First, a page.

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A Life of Persistence, Joy and Promise
October 6, 2012
Scottie Lutz performing his Manager duties
Tribune Photo/Jeremy Flowers
By Mary Pechar
When Scottie Lutz was three, the experts said he would never read or even talk. That was when Scott and Karen Lutz decided with unwavering purpose that Scottie deserved to live a life of joy and promise, and they would ensure it happened.
14 years later that promise is evident in all aspects of Scottie’s life. Scottie is in 10th grade at Lee’s Summit West. He is Autistic having a spectrum disorder at the lower end of the spectrum.
And for Scottie there is Joy and Promise…
Scottie is a member of this year’s homecoming court, one of two sophomore boys and two sophomore girls voted by their classmates to receive that honor. He is very excited to receive the honor, but was concerned that it could interfere with his responsibilities as Manager of the LS West Titans Varsity Football Team.
“The teachers did a good job of positioning the honor asking students, who would appreciate the recognition, who makes an impact in the school community,” said Dad, Scott Lutz. “Receiving recognition that his peers respect and like him is very important to Scottie.”
It proved to be an exciting week, riding in a convertible at Thursday’s parade. Then being introduced at the Friday Pep Assembly. Scottie asked his sister Madison and friend Danielle Sharp to be his escorts, choosing the theme ‘Men in Black’. He also reached a compromise to balance the honor and his responsibilities during the football game. Scottie watched the first half in his suit from the stands and after being escorted onto the field by his parents, he changed into his Manager’s uniform and joined the team for the second half.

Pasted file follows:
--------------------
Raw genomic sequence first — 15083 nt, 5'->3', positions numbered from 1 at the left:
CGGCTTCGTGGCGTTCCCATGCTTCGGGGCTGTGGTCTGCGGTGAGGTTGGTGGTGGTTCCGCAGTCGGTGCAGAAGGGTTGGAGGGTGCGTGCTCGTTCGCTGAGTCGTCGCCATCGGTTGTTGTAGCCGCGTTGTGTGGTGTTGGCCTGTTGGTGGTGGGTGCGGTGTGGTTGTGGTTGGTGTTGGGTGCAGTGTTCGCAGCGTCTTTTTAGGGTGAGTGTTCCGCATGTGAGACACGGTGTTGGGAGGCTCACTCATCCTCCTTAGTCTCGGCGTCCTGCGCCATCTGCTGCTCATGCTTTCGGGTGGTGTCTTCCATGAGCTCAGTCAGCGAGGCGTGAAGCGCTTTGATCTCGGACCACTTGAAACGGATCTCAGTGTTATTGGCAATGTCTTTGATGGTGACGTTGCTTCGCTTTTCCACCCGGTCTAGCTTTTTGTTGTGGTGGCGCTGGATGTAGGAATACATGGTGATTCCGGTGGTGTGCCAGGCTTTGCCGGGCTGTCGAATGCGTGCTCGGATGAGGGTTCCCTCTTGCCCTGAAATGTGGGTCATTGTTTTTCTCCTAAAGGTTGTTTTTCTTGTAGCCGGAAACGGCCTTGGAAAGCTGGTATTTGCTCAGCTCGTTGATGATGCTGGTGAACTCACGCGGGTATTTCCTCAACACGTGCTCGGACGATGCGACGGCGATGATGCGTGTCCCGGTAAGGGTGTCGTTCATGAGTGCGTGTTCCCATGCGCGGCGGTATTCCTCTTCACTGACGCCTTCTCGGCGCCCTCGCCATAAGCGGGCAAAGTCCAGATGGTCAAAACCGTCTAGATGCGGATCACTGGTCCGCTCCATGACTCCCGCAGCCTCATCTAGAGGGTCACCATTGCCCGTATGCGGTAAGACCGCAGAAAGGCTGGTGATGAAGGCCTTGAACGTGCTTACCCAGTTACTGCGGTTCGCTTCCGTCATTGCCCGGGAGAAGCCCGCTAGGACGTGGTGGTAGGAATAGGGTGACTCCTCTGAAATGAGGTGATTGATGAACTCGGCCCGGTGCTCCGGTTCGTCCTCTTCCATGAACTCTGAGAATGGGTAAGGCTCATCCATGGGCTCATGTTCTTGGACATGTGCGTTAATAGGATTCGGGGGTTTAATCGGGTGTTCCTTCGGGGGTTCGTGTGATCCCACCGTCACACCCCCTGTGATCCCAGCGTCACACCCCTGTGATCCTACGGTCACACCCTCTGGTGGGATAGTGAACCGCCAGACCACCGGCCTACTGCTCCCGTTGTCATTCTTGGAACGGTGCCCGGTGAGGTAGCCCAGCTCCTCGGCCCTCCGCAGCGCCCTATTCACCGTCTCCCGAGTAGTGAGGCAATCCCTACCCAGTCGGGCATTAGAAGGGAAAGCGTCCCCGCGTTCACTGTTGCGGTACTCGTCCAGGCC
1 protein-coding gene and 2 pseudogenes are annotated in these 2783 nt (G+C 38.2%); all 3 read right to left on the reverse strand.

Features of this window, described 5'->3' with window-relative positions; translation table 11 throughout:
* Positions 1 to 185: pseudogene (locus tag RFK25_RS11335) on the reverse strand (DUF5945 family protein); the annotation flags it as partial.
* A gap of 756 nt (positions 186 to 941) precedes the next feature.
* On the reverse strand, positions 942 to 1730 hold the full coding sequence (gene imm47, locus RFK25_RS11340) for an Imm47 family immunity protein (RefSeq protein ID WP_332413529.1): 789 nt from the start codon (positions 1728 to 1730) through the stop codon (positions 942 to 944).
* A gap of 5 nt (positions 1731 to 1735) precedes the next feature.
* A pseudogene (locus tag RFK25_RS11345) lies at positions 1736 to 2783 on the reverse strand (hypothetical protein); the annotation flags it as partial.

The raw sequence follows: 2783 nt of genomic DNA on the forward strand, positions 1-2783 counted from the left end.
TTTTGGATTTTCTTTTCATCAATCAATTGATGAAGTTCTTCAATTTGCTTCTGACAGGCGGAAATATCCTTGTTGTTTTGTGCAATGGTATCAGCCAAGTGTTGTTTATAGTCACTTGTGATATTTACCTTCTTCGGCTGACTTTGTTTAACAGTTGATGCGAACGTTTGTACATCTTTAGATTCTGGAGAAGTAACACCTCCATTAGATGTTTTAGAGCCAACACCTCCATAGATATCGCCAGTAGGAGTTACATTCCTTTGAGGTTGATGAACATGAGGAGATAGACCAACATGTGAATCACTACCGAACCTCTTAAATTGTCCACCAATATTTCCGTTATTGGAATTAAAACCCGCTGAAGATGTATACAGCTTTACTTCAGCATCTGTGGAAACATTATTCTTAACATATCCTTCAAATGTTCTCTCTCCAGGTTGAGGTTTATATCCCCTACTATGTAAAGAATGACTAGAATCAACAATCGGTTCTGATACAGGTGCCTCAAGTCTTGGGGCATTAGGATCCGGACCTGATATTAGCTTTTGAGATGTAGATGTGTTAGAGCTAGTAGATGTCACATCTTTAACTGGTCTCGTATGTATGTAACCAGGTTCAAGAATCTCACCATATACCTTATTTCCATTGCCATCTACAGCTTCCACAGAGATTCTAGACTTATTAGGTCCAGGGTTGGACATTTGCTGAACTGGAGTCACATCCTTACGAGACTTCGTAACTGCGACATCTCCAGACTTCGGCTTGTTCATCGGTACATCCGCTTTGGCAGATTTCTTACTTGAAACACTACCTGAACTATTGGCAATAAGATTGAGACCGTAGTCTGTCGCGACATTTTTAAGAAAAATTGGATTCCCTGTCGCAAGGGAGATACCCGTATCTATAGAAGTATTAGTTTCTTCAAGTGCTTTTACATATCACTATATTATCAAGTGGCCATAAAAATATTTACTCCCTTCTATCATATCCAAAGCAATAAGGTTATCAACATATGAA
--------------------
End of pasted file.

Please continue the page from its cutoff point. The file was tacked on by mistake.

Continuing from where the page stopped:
Besides serving as Manager for the JV and Varsity Football teams, Scottie lettered in Men’s Choir his freshman year and in addition to Choir plans to tryout for the high school musical and perhaps this fall’s play.
His parents are quick to give credit elsewhere for all Scottie has accomplished.
“Being mainstreamed has been so important,” said his father, Scott. “Other kids are much more accepting of kids with special needs once they get to know them. The school district and teachers have done a wonderful job”
Scottie is very social as compared to some kids on the spectrum. He is not quite as withdrawn, very caring and relates well to other students. He has worked hard to learn how to socialize and communicate. What is humorous and not. Mainstreaming has been a tremendous help to the process comment both of his parents.
Scottie has a communication disorder so for English, he attends a special reading class, but for Science, Math and World History he is mainstreamed. In Biology absolutely no modifications have been made to accommodate Scottie. On the most recent Missouri state standardized tests he rated ‘proficient’.